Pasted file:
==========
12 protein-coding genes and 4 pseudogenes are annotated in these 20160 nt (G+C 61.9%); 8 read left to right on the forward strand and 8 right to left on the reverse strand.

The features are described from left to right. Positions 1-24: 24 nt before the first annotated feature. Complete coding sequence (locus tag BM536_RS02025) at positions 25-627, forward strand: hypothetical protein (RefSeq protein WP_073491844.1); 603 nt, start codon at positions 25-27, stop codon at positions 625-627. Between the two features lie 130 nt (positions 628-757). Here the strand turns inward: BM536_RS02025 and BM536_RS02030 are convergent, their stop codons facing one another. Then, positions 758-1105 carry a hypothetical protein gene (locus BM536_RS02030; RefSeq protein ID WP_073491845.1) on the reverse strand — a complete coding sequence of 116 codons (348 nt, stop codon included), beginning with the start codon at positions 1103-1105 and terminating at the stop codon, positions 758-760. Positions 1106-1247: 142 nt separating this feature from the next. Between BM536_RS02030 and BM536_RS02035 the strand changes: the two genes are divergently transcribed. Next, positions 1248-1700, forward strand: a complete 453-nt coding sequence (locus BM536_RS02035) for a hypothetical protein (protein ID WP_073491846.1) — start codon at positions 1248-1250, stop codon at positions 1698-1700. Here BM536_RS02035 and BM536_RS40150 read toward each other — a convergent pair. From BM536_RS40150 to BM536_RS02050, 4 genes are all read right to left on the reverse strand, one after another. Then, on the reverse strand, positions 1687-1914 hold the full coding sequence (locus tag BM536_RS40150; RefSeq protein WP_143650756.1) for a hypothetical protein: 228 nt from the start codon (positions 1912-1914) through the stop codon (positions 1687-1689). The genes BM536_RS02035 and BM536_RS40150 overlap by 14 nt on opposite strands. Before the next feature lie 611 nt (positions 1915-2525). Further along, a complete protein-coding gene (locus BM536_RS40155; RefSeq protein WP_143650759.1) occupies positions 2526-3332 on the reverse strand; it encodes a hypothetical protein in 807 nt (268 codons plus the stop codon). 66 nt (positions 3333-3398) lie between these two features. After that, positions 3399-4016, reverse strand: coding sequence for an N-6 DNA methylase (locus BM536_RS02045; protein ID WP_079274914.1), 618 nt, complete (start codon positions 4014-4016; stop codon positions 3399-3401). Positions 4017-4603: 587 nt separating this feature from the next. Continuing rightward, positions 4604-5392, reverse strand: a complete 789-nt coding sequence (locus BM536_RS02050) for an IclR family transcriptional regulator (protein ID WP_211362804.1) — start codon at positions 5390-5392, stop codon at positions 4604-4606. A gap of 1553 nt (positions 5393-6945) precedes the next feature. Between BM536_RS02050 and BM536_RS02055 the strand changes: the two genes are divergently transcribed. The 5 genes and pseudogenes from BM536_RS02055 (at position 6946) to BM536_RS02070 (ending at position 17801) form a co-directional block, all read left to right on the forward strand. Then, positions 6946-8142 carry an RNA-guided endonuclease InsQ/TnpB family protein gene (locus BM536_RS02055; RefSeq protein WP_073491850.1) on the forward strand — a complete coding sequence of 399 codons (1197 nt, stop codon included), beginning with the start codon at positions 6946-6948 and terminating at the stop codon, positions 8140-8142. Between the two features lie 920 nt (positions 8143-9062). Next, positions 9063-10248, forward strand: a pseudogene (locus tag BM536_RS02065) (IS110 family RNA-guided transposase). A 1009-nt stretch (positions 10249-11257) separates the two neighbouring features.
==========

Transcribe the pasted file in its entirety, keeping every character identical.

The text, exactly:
12 protein-coding genes and 4 pseudogenes are annotated in these 20160 nt (G+C 61.9%); 8 read left to right on the forward strand and 8 right to left on the reverse strand.

The features are described from left to right. Positions 1-24: 24 nt before the first annotated feature. Complete coding sequence (locus tag BM536_RS02025) at positions 25-627, forward strand: hypothetical protein (RefSeq protein WP_073491844.1); 603 nt, start codon at positions 25-27, stop codon at positions 625-627. Between the two features lie 130 nt (positions 628-757). Here the strand turns inward: BM536_RS02025 and BM536_RS02030 are convergent, their stop codons facing one another. Then, positions 758-1105 carry a hypothetical protein gene (locus BM536_RS02030; RefSeq protein ID WP_073491845.1) on the reverse strand — a complete coding sequence of 116 codons (348 nt, stop codon included), beginning with the start codon at positions 1103-1105 and terminating at the stop codon, positions 758-760. Positions 1106-1247: 142 nt separating this feature from the next. Between BM536_RS02030 and BM536_RS02035 the strand changes: the two genes are divergently transcribed. Next, positions 1248-1700, forward strand: a complete 453-nt coding sequence (locus BM536_RS02035) for a hypothetical protein (protein ID WP_073491846.1) — start codon at positions 1248-1250, stop codon at positions 1698-1700. Here BM536_RS02035 and BM536_RS40150 read toward each other — a convergent pair. From BM536_RS40150 to BM536_RS02050, 4 genes are all read right to left on the reverse strand, one after another. Then, on the reverse strand, positions 1687-1914 hold the full coding sequence (locus tag BM536_RS40150; RefSeq protein WP_143650756.1) for a hypothetical protein: 228 nt from the start codon (positions 1912-1914) through the stop codon (positions 1687-1689). The genes BM536_RS02035 and BM536_RS40150 overlap by 14 nt on opposite strands. Before the next feature lie 611 nt (positions 1915-2525). Further along, a complete protein-coding gene (locus BM536_RS40155; RefSeq protein WP_143650759.1) occupies positions 2526-3332 on the reverse strand; it encodes a hypothetical protein in 807 nt (268 codons plus the stop codon). 66 nt (positions 3333-3398) lie between these two features. After that, positions 3399-4016, reverse strand: coding sequence for an N-6 DNA methylase (locus BM536_RS02045; protein ID WP_079274914.1), 618 nt, complete (start codon positions 4014-4016; stop codon positions 3399-3401). Positions 4017-4603: 587 nt separating this feature from the next. Continuing rightward, positions 4604-5392, reverse strand: a complete 789-nt coding sequence (locus BM536_RS02050) for an IclR family transcriptional regulator (protein ID WP_211362804.1) — start codon at positions 5390-5392, stop codon at positions 4604-4606. A gap of 1553 nt (positions 5393-6945) precedes the next feature. Between BM536_RS02050 and BM536_RS02055 the strand changes: the two genes are divergently transcribed. The 5 genes and pseudogenes from BM536_RS02055 (at position 6946) to BM536_RS02070 (ending at position 17801) form a co-directional block, all read left to right on the forward strand. Then, positions 6946-8142 carry an RNA-guided endonuclease InsQ/TnpB family protein gene (locus BM536_RS02055; RefSeq protein WP_073491850.1) on the forward strand — a complete coding sequence of 399 codons (1197 nt, stop codon included), beginning with the start codon at positions 6946-6948 and terminating at the stop codon, positions 8140-8142. Between the two features lie 920 nt (positions 8143-9062). Next, positions 9063-10248, forward strand: a pseudogene (locus tag BM536_RS02065) (IS110 family RNA-guided transposase). A 1009-nt stretch (positions 10249-11257) separates the two neighbouring features.